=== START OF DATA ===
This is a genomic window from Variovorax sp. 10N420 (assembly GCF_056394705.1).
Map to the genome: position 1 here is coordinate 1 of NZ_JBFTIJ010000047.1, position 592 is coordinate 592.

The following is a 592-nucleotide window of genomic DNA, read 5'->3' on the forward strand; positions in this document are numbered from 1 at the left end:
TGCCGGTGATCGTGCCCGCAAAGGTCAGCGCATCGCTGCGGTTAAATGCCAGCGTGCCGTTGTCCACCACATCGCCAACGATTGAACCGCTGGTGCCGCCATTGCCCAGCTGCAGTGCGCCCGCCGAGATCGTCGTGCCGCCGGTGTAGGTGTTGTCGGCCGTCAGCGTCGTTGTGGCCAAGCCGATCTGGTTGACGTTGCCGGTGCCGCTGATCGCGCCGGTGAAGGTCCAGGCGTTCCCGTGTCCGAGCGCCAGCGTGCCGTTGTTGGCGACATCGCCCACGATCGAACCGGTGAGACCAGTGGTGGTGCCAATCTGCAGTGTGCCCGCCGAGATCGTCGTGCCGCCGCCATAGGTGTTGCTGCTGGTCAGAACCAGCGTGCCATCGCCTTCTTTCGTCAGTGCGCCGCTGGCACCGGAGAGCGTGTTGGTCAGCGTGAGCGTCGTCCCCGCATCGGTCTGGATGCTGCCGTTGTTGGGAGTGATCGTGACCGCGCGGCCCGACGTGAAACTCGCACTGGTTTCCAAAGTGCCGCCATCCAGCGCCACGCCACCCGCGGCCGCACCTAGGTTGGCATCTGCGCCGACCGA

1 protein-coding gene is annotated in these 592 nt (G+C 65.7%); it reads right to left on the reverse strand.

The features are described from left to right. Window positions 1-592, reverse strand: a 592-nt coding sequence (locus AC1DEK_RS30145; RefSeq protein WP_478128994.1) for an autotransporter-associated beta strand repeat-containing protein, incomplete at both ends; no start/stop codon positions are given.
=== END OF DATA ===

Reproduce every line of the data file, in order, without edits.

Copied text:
This is a genomic window from Variovorax sp. 10N420 (assembly GCF_056394705.1).
Map to the genome: position 1 here is coordinate 1 of NZ_JBFTIJ010000047.1, position 592 is coordinate 592.

The following is a 592-nucleotide window of genomic DNA, read 5'->3' on the forward strand; positions in this document are numbered from 1 at the left end:
TGCCGGTGATCGTGCCCGCAAAGGTCAGCGCATCGCTGCGGTTAAATGCCAGCGTGCCGTTGTCCACCACATCGCCAACGATTGAACCGCTGGTGCCGCCATTGCCCAGCTGCAGTGCGCCCGCCGAGATCGTCGTGCCGCCGGTGTAGGTGTTGTCGGCCGTCAGCGTCGTTGTGGCCAAGCCGATCTGGTTGACGTTGCCGGTGCCGCTGATCGCGCCGGTGAAGGTCCAGGCGTTCCCGTGTCCGAGCGCCAGCGTGCCGTTGTTGGCGACATCGCCCACGATCGAACCGGTGAGACCAGTGGTGGTGCCAATCTGCAGTGTGCCCGCCGAGATCGTCGTGCCGCCGCCATAGGTGTTGCTGCTGGTCAGAACCAGCGTGCCATCGCCTTCTTTCGTCAGTGCGCCGCTGGCACCGGAGAGCGTGTTGGTCAGCGTGAGCGTCGTCCCCGCATCGGTCTGGATGCTGCCGTTGTTGGGAGTGATCGTGACCGCGCGGCCCGACGTGAAACTCGCACTGGTTTCCAAAGTGCCGCCATCCAGCGCCACGCCACCCGCGGCCGCACCTAGGTTGGCATCTGCGCCGACCGA

1 protein-coding gene is annotated in these 592 nt (G+C 65.7%); it reads right to left on the reverse strand.

The features are described from left to right. Window positions 1-592, reverse strand: a 592-nt coding sequence (locus AC1DEK_RS30145; RefSeq protein WP_478128994.1) for an autotransporter-associated beta strand repeat-containing protein, incomplete at both ends; no start/stop codon positions are given.